As the rest of the world started to wind down for the Christmas break Google’s web spam team got busy. While there were no major changes in the world of search to any of their main algorithms Google did take some manual actions to help fight spam across the internet.
Most of these were announced and lead by Matt Cutts and we will look at the actions taken and warnings given in “Cutts Watch”. However it’s not all about Matt, Google did introduce a couple of changes this month. The most obvious one was the reduction in authorship rich snippets in their search results page.
Simply put authorship rich snippets are when a picture of the author (taken from Google+) is placed next to the search result in Google. By doing this Google claimed that trust in the result was increased and the click through rate also increased. However Google have pulled back the number of authorship rich snippets by 15% claiming that they are only now showing “high authority” authors.
On the 17th of December keen watchers of ranking and traffic data saw a major blip in the data, however Google have remained tight lipped about this
In other news, contrary to earlier suggestions, Google updates their Toolbar PageRank tool for the first time in 10 months. Only last month they suggested that they were going to just let this tool die but it seems that they are not quite ready to let go of it yet.
Matt was quite the busy boy in December. He took time out to reinforce what Google has said for a while such as content “stitching”, link spamming and abuse of methods such as guest blogging.
Content stitching is where a writer will take small parts of content form other websites, put them all together and then publish claiming that it is new content. Both Google and Bing have stated that this method does not add value to the internet and will therefore be treated as spam. Cutts added that that Yahoo already “hates” this type of content and is already treating it as spam.
This is nothing new and has always been a bad thing to do but the fact that Cutts is talking about it suggests that Google has found a way to take action against stitched content.
If you have been using old linking methods, methods that Google have now called spam, you may need to start disavowing many of your links. Matt said that you should disavow the bad links with a vengeance and disavow all the links that might be paid to help avoid any future link penalties.
To underline this Cutts highlighted the case of the lyrics website Rap Genius. This site was found to be participating in linking schemes and has been penalised and as a result this site has suffered a 92% drop in traffic from search engines.
Finally Matt singled out two link networks that have had manual penalties levelled against them this month. This first was Anglo Rank and was followed 10 days later by backlinks.com. Both of these sites have had the same treatment as link networks this year such as Ghost Rank 2.0, SAPE Links and buildmyrank.com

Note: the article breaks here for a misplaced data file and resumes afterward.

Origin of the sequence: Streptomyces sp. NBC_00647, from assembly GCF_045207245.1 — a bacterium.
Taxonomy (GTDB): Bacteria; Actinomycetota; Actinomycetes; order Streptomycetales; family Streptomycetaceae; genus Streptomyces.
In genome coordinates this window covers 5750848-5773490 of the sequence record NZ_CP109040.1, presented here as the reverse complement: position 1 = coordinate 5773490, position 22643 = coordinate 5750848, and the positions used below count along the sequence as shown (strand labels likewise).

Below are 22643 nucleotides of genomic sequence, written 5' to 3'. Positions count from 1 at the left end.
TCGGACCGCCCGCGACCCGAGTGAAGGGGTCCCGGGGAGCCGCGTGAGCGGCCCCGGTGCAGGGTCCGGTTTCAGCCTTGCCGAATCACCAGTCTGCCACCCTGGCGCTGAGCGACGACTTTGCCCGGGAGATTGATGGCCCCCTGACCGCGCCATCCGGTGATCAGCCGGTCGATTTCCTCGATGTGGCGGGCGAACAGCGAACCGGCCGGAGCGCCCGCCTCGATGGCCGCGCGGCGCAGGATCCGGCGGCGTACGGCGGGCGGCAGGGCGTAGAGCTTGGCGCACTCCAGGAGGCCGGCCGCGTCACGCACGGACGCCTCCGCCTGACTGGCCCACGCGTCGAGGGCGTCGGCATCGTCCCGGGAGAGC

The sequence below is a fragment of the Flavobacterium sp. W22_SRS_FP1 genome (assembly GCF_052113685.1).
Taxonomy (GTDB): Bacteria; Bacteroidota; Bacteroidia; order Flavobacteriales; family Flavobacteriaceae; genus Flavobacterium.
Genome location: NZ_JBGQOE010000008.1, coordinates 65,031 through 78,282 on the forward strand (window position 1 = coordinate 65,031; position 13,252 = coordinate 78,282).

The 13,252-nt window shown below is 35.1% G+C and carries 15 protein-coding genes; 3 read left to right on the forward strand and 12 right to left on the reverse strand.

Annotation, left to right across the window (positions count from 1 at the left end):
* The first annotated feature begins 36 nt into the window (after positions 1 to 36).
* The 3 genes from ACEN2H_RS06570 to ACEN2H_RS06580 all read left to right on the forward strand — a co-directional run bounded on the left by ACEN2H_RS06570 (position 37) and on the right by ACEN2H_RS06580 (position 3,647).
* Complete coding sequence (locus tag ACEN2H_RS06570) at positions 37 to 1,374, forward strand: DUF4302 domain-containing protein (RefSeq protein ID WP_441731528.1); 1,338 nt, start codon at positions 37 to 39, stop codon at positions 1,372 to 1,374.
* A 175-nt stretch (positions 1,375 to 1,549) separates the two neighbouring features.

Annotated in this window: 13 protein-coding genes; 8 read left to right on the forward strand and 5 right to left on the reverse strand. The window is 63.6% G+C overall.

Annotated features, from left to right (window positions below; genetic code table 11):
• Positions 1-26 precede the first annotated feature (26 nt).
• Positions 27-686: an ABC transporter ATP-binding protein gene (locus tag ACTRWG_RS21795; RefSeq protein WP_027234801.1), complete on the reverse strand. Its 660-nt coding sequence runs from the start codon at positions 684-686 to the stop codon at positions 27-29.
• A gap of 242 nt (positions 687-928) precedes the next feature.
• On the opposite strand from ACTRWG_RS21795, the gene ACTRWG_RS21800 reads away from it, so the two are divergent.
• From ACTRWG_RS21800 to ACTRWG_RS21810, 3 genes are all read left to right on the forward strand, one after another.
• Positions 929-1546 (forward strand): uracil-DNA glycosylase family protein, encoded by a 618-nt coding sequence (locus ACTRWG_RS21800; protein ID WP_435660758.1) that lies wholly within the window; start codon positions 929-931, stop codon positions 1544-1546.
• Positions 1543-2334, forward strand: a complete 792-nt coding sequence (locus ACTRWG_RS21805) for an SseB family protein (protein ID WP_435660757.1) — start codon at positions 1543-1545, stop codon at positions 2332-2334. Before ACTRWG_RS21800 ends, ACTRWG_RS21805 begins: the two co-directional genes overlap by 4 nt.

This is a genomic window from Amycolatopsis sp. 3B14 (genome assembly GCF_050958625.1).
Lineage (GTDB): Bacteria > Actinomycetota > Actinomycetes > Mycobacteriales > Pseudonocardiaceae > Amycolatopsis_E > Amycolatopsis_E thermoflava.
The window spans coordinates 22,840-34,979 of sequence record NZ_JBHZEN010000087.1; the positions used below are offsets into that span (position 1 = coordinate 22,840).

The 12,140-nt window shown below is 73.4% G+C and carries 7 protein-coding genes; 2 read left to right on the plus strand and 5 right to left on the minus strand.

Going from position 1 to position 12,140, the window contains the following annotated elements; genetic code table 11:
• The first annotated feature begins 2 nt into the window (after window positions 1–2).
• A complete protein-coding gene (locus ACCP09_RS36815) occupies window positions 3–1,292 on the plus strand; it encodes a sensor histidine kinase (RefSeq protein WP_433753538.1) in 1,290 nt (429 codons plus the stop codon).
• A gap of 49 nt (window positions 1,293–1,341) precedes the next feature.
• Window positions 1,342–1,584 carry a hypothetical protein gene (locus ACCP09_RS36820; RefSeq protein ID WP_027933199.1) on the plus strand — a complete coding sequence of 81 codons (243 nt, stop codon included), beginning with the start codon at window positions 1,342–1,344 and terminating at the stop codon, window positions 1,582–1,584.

The impact of these penalties is that if you were using these link networks there is a good chance that your site will also have been penalised by Google.
Guest Blog Abuse
Earlier on this month Matt highlighted the growing problem of guest blogging abuse and spam. He reiterated that any content published on the web should have value and add something to the conversation. To avoid falling in to the trap of abusing and spamming guest blogging he gave four tips. Don’t make guest blogging you only link building strategy, don’t send out thousands of mass emails to random blogs, don’t reuse articles and don’t spin your articles. Your content has to have editorial value and merit.
In addition, later in the month Matt gave a little nod to a writer on the internet talking about the growing problem of paying writers for links. He didn’t say if Google were doing anything about it yet but they certainly know that it’s going on and has become a target for their webspam team. In short, don’t get involved with it!
With an algorithmic penalty dedicated to duplicate content (Panda) there is little wonder that this is an issue that concerns people. Matt Cutts has said with 25-40% of the internet being duplicate content it doesn’t treat duplicate content as spam, which means that your site will not get manually penalised, but he did confirm that Google is trying to reduce duplicate content in their search results which does mean that your site may not feature in the results (this is when Panda comes in). So although duplicate content is not treated as spam it can hinder your site from performing in the search engines so it’s best to avoid it.
In everything that Matt has said this month there is nothing really new. However the fact that he is repeating these guidelines is a strong indication that some website owners are not listening and will most likely be targeted in the future. The best way to avoid all of the issues he highlighted above is to produce really good, useful and relevant content… not to try and “game” Google… they will catch you at some point!